4  Friday  11:12-11:24
5  Friday  11:36-11:48
6  Friday   1:36- 1:48
7  Friday   2:12- 2:24
8  Friday   2:36- 2:48
9  Friday   3:12- 3:24
10  Friday   3:48- 4:00

The names of the examiners will be sent by email shortly after noon
on Tuesday, January 11.

The number of candidates scheduled this year is 154.

If you want to withdraw from the quals, you may do so without penalty
any time before your first exam.

Example final timetable: You get this about 3 days before your examination day. This date is different for everyone.

The Ph.D. Qualifying Examination consists of ten 12-minute sessions, all
on the same day.  Your schedule is shown below.

It is recommended that you visit your examiners' offices before your exam
day so that you will not have trouble locating offices on exam day.

Do not discuss the contents of the examinations with anyone until the
examination week is over.  Do not ask your examiners for an evaluation of
your performance.

Reminder: examiners may ask questions from their specified question areas
or from fundamental areas of mathematics, physics, or common sense.

Candidate:   SUID: 

Friday, January 14, 2011

#  Day           Time     Examiner              Office          Area Group

1  Friday    10:00-10:12  John Gill             Packard 266      Sig     2

2  Friday    10:24-10:36  Balaji Prabhakar      Packard 269      Sig     2

3  Friday    10:48-11:00  Hector Garcia-Molina  Gates 434        S/W     1

4  Friday    11:12-11:24  Robert M. Gray        Packard 261      Sys     2

5  Friday    11:36-11:48  Donald Cox            Packard 361      E&M     3

6  Friday     1:36- 1:48  Thomas Cover          Packard 254      Sig     1

7  Friday     2:12- 2:24  Antony Fraser-Smith   Packard 358      E&M     1

8  Friday     2:36- 2:48  Philip Levis          Gates 358        S/W     4

9  Friday     3:12- 3:24  Benjamin Van Roy      Huang 356        Sig     3

10  Friday     3:48- 4:00  Howard Zebker         Packard 334      Sys     1

How to prepare for examination day: Just treat it like any normal exam. Do your final reviews and get lots of sleep.

What to wear on the day: Just wear something neat and comfortable. You don’t need to go overboard and wear a suit jacket. Just remember that you will need to do a lot of walking!

What to expect from the examiners: This really depends on the specific examiner. You should try to find out from past students what how your examiners will examine you. Some will be very formal and make you answer a list of questions. Others will simply have a chat with you. I don’t think it is appropriate to post profiles of examiners that I have collected over the years here so you will have to try and find out from your friends.

Other questions?: Contact me! I will post the answers here if appropriate.

What happens after?

There is about a 2 week wait before the results are released. Usually they are released in the afternoon (about 5pm) after the committee meeting.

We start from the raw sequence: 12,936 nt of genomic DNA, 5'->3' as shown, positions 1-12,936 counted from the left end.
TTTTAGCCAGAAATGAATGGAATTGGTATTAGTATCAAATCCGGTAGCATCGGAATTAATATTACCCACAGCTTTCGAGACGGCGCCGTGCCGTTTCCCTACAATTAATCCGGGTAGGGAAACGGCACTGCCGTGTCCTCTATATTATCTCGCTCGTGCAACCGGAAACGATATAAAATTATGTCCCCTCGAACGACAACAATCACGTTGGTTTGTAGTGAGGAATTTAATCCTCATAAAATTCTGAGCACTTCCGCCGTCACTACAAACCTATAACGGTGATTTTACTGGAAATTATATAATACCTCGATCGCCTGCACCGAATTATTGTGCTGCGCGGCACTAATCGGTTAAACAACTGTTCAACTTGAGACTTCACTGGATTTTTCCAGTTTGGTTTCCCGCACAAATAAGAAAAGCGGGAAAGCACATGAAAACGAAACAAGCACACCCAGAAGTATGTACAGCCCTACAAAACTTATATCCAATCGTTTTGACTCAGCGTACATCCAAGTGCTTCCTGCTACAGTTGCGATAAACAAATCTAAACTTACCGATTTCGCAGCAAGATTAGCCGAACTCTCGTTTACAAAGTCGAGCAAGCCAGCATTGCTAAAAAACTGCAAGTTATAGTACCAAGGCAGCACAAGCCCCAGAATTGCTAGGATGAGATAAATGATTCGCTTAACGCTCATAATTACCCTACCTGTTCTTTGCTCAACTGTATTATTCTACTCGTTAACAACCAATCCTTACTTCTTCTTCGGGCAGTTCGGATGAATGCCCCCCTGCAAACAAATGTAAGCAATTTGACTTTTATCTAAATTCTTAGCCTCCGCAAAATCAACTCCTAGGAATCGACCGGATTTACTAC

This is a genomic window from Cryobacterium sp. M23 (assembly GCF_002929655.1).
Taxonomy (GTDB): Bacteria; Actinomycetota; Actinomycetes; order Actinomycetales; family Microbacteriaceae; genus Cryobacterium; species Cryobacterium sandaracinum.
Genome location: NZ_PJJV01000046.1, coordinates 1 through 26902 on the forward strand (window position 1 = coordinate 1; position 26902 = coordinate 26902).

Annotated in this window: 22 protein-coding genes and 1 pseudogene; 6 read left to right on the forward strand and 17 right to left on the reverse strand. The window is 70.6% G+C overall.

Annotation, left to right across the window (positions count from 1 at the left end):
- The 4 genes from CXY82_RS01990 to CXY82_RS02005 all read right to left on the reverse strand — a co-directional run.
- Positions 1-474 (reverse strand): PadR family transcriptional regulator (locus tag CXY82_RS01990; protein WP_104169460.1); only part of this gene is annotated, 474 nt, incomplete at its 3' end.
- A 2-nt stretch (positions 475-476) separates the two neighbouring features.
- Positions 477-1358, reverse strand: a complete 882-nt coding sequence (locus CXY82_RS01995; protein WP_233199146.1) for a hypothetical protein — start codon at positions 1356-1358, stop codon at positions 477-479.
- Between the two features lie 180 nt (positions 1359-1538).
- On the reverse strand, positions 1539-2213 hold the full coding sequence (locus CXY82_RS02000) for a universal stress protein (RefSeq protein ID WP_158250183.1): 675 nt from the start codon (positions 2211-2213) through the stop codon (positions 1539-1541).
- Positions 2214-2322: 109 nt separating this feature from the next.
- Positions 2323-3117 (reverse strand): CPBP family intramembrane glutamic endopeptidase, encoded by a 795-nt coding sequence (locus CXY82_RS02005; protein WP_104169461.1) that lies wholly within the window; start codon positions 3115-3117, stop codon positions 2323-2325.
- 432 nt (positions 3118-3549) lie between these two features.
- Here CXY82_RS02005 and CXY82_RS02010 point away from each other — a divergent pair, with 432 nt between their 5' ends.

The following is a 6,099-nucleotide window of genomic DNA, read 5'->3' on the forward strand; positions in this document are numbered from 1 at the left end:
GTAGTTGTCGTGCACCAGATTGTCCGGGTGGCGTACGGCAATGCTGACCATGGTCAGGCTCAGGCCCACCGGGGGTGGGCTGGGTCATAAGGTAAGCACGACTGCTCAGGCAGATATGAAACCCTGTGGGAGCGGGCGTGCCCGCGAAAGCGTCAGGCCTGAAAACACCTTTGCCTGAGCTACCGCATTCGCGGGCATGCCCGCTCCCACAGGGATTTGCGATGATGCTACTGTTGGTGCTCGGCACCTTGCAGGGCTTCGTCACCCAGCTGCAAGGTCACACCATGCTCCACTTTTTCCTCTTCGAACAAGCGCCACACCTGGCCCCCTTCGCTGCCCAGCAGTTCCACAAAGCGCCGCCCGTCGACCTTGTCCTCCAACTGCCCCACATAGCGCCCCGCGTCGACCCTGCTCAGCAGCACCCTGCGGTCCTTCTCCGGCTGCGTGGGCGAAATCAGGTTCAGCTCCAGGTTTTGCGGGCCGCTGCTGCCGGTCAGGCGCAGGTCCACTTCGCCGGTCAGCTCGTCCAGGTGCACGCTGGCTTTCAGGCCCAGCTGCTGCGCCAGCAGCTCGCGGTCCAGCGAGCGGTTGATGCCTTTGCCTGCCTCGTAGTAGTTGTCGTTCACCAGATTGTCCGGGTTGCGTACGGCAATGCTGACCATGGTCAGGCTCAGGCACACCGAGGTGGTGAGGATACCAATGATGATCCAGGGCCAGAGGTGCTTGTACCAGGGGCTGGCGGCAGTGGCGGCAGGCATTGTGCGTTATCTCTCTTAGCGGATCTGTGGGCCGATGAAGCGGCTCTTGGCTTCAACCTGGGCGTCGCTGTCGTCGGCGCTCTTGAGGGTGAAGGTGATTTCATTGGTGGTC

What happens if I pass?: Congratulations! Just follow the instructions and you are fine.

What happens if I don’t pass?: For people who are taking it the first time, this will generally mean you will have to take it again. Only in very rare cases will your advisor file a petition if you don’t pass the first time. If it is the second time, then generally your advisor will file a petition for you. So don’t worry!

Example results email:

Congratulations!  By action of the faculty of the Electrical Engineering
Department, you have passed the Ph.D. Qualifying Examination.

Your next step is to apply for candidacy for the Ph.D degree.  To complete
the application for candidacy, you must receive formal sponsorship of two
faculty members, as thesis supervisor and associate supervisor, and file an
acceptable program of study.  The application should be submitted by the
end of spring quarter of the next academic year, 2011-2012.

Enclosed are your examination scores and your examiners' statistics.

Score: 71.2
Rank: 27 / 147

Examiner               Adj  Raw  25%  50%  75% Grp Area
Thomas Cover           8.7  8.5  4.5  5.8  8.0   1  Sig
Howard Zebker          7.5  7.5  4.0  7.0  8.0   1  Sys
Antony Fraser-Smith    6.7  7.0  5.2  7.0  8.0   1  E&M
Hector Garcia-Molina   5.9  5.0  3.2  5.0  7.0   1  S/W
Robert M. Gray         8.1  8.0  2.0  5.0  8.2   2  Sys
Balaji Prabhakar       7.5  7.2  4.5  7.0  8.8   2  Sig
John Gill              6.1  6.0  4.9  6.8  7.0   2  Sig
Benjamin Van Roy       8.2  8.0  5.0  6.5  8.0   3  Sig
Donald Cox             7.4  7.5  5.0  6.0  8.0   3  E&M
Philip Levis           5.1  5.0  4.5  6.0  8.2   4  S/W

Quals statistics:  Median 61.8.  Mean 60.5.  Std Dev: 12.7.
Passing rank 84.  Passing score 58.9.

Explanation of Scores

Adj    Normalized score after adjusting examiner's mean and variance
Raw    Raw score reported by examiner
25%    25% of raw scores for this examiner were lower than this score
50%    Median raw score for this examiner
75%    75% of raw scores for this examiner were lower than this score
Group  Candidate's ranking of this examiner; group 1 is top ranked group